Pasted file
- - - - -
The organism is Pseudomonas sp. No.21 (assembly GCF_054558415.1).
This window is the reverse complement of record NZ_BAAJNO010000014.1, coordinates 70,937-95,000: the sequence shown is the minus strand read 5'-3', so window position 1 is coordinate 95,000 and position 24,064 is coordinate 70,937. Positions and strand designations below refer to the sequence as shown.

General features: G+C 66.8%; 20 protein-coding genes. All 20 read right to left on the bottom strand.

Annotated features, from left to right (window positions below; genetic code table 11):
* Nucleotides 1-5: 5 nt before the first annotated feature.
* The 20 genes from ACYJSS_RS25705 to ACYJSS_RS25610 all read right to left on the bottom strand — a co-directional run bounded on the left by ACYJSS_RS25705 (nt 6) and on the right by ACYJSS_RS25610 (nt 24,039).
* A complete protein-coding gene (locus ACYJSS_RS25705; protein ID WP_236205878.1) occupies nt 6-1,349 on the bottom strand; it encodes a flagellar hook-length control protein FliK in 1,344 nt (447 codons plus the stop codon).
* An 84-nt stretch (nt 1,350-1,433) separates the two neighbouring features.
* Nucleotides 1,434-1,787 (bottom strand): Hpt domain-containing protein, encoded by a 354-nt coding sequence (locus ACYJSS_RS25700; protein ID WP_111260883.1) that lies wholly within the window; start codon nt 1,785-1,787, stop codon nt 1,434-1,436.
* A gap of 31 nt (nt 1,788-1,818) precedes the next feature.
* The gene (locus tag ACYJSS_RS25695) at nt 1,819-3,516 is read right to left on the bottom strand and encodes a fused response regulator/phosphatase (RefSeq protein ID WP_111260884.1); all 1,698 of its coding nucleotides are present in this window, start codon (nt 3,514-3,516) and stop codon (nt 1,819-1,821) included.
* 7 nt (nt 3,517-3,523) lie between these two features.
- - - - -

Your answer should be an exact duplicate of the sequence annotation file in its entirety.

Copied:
The organism is Pseudomonas sp. No.21 (assembly GCF_054558415.1).
This window is the reverse complement of record NZ_BAAJNO010000014.1, coordinates 70,937-95,000: the sequence shown is the minus strand read 5'-3', so window position 1 is coordinate 95,000 and position 24,064 is coordinate 70,937. Positions and strand designations below refer to the sequence as shown.

General features: G+C 66.8%; 20 protein-coding genes. All 20 read right to left on the bottom strand.

Annotated features, from left to right (window positions below; genetic code table 11):
* Nucleotides 1-5: 5 nt before the first annotated feature.
* The 20 genes from ACYJSS_RS25705 to ACYJSS_RS25610 all read right to left on the bottom strand — a co-directional run bounded on the left by ACYJSS_RS25705 (nt 6) and on the right by ACYJSS_RS25610 (nt 24,039).
* A complete protein-coding gene (locus ACYJSS_RS25705; protein ID WP_236205878.1) occupies nt 6-1,349 on the bottom strand; it encodes a flagellar hook-length control protein FliK in 1,344 nt (447 codons plus the stop codon).
* An 84-nt stretch (nt 1,350-1,433) separates the two neighbouring features.
* Nucleotides 1,434-1,787 (bottom strand): Hpt domain-containing protein, encoded by a 354-nt coding sequence (locus ACYJSS_RS25700; protein ID WP_111260883.1) that lies wholly within the window; start codon nt 1,785-1,787, stop codon nt 1,434-1,436.
* A gap of 31 nt (nt 1,788-1,818) precedes the next feature.
* The gene (locus tag ACYJSS_RS25695) at nt 1,819-3,516 is read right to left on the bottom strand and encodes a fused response regulator/phosphatase (RefSeq protein ID WP_111260884.1); all 1,698 of its coding nucleotides are present in this window, start codon (nt 3,514-3,516) and stop codon (nt 1,819-1,821) included.
* 7 nt (nt 3,517-3,523) lie between these two features.